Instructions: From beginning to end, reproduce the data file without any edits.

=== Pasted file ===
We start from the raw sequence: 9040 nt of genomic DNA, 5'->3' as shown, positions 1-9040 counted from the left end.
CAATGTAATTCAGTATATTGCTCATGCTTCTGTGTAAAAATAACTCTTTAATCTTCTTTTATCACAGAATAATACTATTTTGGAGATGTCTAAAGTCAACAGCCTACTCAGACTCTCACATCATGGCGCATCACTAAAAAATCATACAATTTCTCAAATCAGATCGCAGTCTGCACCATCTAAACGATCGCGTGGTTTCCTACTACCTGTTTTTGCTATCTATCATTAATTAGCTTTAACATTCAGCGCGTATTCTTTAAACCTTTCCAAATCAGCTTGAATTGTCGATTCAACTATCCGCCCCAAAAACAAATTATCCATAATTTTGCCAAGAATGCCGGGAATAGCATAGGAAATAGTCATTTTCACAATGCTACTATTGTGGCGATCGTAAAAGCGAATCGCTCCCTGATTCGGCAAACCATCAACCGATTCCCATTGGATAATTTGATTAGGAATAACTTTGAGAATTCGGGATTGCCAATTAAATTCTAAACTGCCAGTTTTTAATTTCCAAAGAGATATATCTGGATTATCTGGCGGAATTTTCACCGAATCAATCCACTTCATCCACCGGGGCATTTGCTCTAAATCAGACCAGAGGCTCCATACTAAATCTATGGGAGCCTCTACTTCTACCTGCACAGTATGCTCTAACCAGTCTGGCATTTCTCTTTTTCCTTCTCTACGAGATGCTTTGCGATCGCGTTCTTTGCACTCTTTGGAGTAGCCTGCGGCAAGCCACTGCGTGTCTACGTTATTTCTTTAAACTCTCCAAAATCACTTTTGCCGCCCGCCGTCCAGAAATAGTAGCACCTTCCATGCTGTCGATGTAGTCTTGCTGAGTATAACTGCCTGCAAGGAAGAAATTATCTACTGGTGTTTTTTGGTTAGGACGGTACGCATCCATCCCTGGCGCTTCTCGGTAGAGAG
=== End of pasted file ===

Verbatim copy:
We start from the raw sequence: 9040 nt of genomic DNA, 5'->3' as shown, positions 1-9040 counted from the left end.
CAATGTAATTCAGTATATTGCTCATGCTTCTGTGTAAAAATAACTCTTTAATCTTCTTTTATCACAGAATAATACTATTTTGGAGATGTCTAAAGTCAACAGCCTACTCAGACTCTCACATCATGGCGCATCACTAAAAAATCATACAATTTCTCAAATCAGATCGCAGTCTGCACCATCTAAACGATCGCGTGGTTTCCTACTACCTGTTTTTGCTATCTATCATTAATTAGCTTTAACATTCAGCGCGTATTCTTTAAACCTTTCCAAATCAGCTTGAATTGTCGATTCAACTATCCGCCCCAAAAACAAATTATCCATAATTTTGCCAAGAATGCCGGGAATAGCATAGGAAATAGTCATTTTCACAATGCTACTATTGTGGCGATCGTAAAAGCGAATCGCTCCCTGATTCGGCAAACCATCAACCGATTCCCATTGGATAATTTGATTAGGAATAACTTTGAGAATTCGGGATTGCCAATTAAATTCTAAACTGCCAGTTTTTAATTTCCAAAGAGATATATCTGGATTATCTGGCGGAATTTTCACCGAATCAATCCACTTCATCCACCGGGGCATTTGCTCTAAATCAGACCAGAGGCTCCATACTAAATCTATGGGAGCCTCTACTTCTACCTGCACAGTATGCTCTAACCAGTCTGGCATTTCTCTTTTTCCTTCTCTACGAGATGCTTTGCGATCGCGTTCTTTGCACTCTTTGGAGTAGCCTGCGGCAAGCCACTGCGTGTCTACGTTATTTCTTTAAACTCTCCAAAATCACTTTTGCCGCCCGCCGTCCAGAAATAGTAGCACCTTCCATGCTGTCGATGTAGTCTTGCTGAGTATAACTGCCTGCAAGGAAGAAATTATCTACTGGTGTTTTTTGGTTAGGACGGTACGCATCCATCCCTGGCGCTTCTCGGTAGAGAG